Jan. 10 (Bloomberg) -- South African manufacturing unexpectedly accelerated for a second month in November as production rebounded following the settlement of a series of mining strikes.
Factory output rose 3.4 percent, compared with a revised 2.7 percent in October, Pretoria-based Statistics South Africa said on its website today. The median estimate in a Bloomberg survey of eight economists was 1.1 percent. Output rose 2.3 percent in the month.
Pay strikes that began in platinum mines in August spread to gold, coal and iron-ore operations, with about 120,000 workers downing tools at the peak of the unrest, according to the Chamber of Mines. Labor action also disrupted transportation and agriculture. The mining strikes began tailing off in October as pay settlements were reached.
“Despite the improvement towards the end of 2012, the trading environment will remain challenging in 2013,” Nedbank Group Ltd., South Africa’s fourth-largest bank said in e-mailed note to clients. “A weak euro-zone will continue to hurt the large export-orientated industries. The long-term pressure on manufacturers providing goods to the local consumer markets will also persist as consumer spending remains moderate and highly price-sensitive, favoring competitively priced imports.”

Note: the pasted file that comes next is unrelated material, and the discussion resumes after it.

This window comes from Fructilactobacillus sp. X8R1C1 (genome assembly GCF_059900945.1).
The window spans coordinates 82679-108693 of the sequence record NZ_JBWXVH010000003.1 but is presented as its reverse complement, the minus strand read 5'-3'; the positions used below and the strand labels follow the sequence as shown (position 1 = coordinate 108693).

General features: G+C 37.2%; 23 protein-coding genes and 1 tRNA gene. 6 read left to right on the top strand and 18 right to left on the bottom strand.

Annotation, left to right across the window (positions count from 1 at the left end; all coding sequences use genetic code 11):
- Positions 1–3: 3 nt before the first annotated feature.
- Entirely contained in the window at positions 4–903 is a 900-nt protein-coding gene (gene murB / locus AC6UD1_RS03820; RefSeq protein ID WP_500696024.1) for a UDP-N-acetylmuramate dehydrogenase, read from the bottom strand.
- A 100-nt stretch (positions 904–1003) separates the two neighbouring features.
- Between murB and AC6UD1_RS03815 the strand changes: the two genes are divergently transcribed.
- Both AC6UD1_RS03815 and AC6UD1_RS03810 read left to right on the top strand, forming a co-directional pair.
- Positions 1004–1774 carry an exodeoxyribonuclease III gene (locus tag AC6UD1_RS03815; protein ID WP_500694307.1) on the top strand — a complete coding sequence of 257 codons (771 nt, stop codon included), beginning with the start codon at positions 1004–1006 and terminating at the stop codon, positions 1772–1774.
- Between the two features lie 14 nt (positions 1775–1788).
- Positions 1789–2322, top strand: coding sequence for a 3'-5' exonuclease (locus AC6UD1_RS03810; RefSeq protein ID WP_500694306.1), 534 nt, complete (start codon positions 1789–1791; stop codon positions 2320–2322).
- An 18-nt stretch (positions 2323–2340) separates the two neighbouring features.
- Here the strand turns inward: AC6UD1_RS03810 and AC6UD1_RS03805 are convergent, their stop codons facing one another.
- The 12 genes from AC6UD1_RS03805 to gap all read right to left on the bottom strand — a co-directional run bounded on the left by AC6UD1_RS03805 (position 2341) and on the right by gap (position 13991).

The 17-nation euro-area economy will probably shrink 0.3 percent this year, the European Central Bank said on Dec. 6. The area buys about a third of the South Africa’s manufactured exports.
The rand traded at 8.6187 per dollar at 4:17 p.m., down from 8.6085 before the release of the manufacturing data. The yield on the R208 bond, due 2021, rose 2 basis points to 6.32 percent today.
“Our manufacturing is still not out of a longer-term slump,” Mike Schussler, chief economist at independent research group Economists.co.za, said in a phone interview from Johannesburg before the release of the data. “We’ve got a severe problem to get the production side of our economy, including manufacturing and mining, going.”
The central bank held its benchmark repurchase rate at 5 percent on Nov. 22, the lowest level in more than 30 years, after a surprise cut on July 19 to stimulate the economy. South Africa’s gross domestic product will expand 2.5 percent this year, according to the bank. The bank’s money policy committee will announce its next interest rate decision on Jan. 24.
To contact the reporter on this story: Mike Cohen in Cape Town at firstname.lastname@example.org
To contact the editor responsible for this story: Nasreen Seria at email@example.com